At the New Zealand International Film Festival: Acknowledging Merata Mita’s contribution to the nation’s film heritage.
Immediately following the New Zealand Film Archive’s presentation of Mana Waka, an audience member remarked that a waka would finally be making its way to Wellington, given the recent kafuffle on the waterfront. He congratulated the filmmakers, in part for demonstrating the significance of waka to Maori (something that gets lost in the media after an easy Maori-bashing story), and the sheer hard work and complexity in the construction process. And those present at the rare screening wouldn’t have had any reason to doubt his words. The late Merata Mita’s brilliant documentary, which salvages seminal 1930s footage of an ambitious waka project, received a makeover for the New Zealand International Film Festival, and remains an incredibly vital piece of filmmaking in New Zealand’s history.
Arguably, Mita’s importance has been grossly understated by commentators (including myself in other articles on ‘indigenous’ filmmakers). Mana Waka was an unlikely documentary—the footage itself came from the 1930s, when Princess Te Puea Herangi for the Treaty of Waitangi Centenary commemorations commissioned the building of seven waka. The film then languished in the basement of cameraman RGH Manley after the project didn’t quite deliver on target. The footage was only saved from destruction by Manley’s daughter, and in a piece of underappreciated foresight (Jonathan Dennis unfortunately lost his job due to his support of the film), the Film Archive decided to turn it into a documentary. Merata Mita was commissioned, and she and Annie Collins assembled the film at Turangawaewae Marae in the late 1980s, before its premiere a the Commonwealth Games Arts Festival in 1990.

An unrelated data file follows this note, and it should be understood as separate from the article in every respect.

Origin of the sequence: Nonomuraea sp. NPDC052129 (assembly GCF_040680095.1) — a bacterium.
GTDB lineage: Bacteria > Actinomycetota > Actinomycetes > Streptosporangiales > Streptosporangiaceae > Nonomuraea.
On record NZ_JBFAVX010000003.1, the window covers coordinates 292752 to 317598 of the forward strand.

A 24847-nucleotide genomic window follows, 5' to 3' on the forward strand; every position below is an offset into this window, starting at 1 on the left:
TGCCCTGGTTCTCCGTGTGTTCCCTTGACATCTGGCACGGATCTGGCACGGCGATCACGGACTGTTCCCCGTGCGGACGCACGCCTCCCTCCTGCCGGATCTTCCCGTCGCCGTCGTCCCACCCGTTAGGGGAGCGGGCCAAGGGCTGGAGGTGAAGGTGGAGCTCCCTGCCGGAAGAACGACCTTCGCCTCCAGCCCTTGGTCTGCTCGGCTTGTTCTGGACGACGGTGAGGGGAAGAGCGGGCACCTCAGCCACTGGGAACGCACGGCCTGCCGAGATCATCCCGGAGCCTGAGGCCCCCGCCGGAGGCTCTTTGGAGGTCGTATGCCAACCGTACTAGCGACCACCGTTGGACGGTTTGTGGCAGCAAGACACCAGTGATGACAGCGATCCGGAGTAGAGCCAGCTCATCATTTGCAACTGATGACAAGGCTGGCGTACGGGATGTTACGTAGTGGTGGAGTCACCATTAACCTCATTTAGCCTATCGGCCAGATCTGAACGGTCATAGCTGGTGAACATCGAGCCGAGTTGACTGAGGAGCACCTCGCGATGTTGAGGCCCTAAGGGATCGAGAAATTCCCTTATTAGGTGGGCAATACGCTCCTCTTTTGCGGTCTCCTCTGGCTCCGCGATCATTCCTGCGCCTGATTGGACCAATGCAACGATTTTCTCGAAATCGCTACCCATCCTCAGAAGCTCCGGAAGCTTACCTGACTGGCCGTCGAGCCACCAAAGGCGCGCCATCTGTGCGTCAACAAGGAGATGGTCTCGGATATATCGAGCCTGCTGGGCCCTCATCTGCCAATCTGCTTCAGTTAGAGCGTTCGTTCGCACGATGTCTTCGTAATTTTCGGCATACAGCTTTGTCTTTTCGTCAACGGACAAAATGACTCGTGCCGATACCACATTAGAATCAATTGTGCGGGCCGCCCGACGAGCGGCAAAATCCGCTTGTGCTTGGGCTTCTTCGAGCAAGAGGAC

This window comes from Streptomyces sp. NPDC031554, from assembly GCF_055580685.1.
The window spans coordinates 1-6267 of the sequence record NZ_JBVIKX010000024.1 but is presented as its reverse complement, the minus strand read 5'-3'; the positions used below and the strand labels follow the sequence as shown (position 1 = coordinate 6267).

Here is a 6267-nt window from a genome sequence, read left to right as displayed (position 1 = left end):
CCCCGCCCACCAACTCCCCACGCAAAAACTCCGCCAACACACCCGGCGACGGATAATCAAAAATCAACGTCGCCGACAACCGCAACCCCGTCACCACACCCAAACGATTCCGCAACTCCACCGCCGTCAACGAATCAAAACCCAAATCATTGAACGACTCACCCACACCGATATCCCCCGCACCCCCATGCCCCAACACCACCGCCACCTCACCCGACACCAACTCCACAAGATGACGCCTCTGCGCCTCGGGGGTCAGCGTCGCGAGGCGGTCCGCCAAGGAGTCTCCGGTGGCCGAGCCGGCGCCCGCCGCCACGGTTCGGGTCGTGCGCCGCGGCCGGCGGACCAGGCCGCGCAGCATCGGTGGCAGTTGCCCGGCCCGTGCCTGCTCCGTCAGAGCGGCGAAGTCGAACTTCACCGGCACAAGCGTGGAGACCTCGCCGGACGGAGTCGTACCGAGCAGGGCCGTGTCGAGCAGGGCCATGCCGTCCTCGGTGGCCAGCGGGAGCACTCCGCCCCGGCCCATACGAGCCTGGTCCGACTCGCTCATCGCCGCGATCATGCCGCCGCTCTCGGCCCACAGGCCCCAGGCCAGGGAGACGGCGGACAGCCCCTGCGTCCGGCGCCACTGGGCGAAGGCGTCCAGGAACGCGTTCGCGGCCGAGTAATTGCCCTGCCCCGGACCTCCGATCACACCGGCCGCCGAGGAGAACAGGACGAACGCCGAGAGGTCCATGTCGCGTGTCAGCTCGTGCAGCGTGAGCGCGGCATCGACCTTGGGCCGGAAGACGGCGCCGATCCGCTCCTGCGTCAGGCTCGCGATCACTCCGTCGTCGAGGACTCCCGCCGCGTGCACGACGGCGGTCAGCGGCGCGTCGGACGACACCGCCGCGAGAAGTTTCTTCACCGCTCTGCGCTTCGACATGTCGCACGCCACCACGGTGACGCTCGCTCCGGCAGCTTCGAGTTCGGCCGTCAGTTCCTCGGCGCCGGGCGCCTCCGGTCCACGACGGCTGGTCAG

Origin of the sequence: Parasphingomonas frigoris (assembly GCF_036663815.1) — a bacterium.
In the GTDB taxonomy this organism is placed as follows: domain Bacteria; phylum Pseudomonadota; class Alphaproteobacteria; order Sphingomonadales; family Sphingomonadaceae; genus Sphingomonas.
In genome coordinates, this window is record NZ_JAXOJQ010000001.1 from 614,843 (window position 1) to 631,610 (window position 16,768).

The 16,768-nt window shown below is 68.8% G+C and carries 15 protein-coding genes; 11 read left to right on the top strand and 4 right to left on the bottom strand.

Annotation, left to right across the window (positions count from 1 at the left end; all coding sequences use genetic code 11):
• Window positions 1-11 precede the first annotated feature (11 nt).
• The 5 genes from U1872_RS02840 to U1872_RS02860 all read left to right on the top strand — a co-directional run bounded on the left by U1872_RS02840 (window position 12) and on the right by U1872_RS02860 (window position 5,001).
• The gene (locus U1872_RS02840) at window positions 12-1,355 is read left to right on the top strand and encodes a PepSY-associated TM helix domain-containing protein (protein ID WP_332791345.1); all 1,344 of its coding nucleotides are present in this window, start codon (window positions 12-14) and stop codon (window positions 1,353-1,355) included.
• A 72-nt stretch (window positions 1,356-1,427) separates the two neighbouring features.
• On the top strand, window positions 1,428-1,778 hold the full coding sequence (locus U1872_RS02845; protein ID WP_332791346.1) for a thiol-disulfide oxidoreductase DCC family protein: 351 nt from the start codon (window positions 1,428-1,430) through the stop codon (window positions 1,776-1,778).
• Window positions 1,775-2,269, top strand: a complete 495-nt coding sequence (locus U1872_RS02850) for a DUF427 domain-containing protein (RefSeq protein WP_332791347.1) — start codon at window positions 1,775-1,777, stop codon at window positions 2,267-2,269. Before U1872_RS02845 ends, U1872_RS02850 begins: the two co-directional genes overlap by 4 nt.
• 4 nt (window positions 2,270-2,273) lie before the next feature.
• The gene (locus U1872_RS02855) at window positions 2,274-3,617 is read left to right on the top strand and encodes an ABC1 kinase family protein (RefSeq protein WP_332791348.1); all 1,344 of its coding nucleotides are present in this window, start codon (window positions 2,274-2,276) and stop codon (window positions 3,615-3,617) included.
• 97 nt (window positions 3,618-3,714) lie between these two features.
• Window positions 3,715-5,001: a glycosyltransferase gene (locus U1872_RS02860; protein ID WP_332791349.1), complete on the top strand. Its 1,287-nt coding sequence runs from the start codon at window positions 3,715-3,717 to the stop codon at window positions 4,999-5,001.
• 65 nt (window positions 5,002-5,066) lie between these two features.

The end result: an extremely fascinating document. It’s not perfect by any stretch of the imagination. Some footage went missing, and filming in the 1930s ran out of funds, which invariably meant there were gaps. Given these hurdles, the narrative is a little disjointed. Mita, though, was undaunted, and her film pays tribute to the mastery of waka carvers; captures a society on the brink of entering the Second World War and in the throes of the Depression; and acknowledges the importance of the Treaty of Waitangi.
Mana Waka’s construction was itself hard labour, in part mirroring the sheer effort we witness in the rescued footage. Almost all of the footage lacked sound, so the filmmakers had to create a soundscape. It was also jumbled, making it hard to differentiate between the various waka half a century later. Finally, with many of the participants now dead, second-guessing the filmmakers’ original intent became even more of a challenge.
As a depiction of the process, it’s enthralling. The waka are the characters—not any recognisable human being—and watching one glide through the water is spine-tingling stuff. From an ethnographic or social point of view, it’s impossible to overstate its significance in New Zealand cinema—few images have such power from so early on in the country’s film history. And as a cultural artefact, we as a nation are pretty starved of such a narrative. While the key figures of Mita, Dennis, and Manley aren’t alive to see it in its new resplendent print, let alone many of the people who were documented at work and play, Mana Waka feels as alive as cinema can be.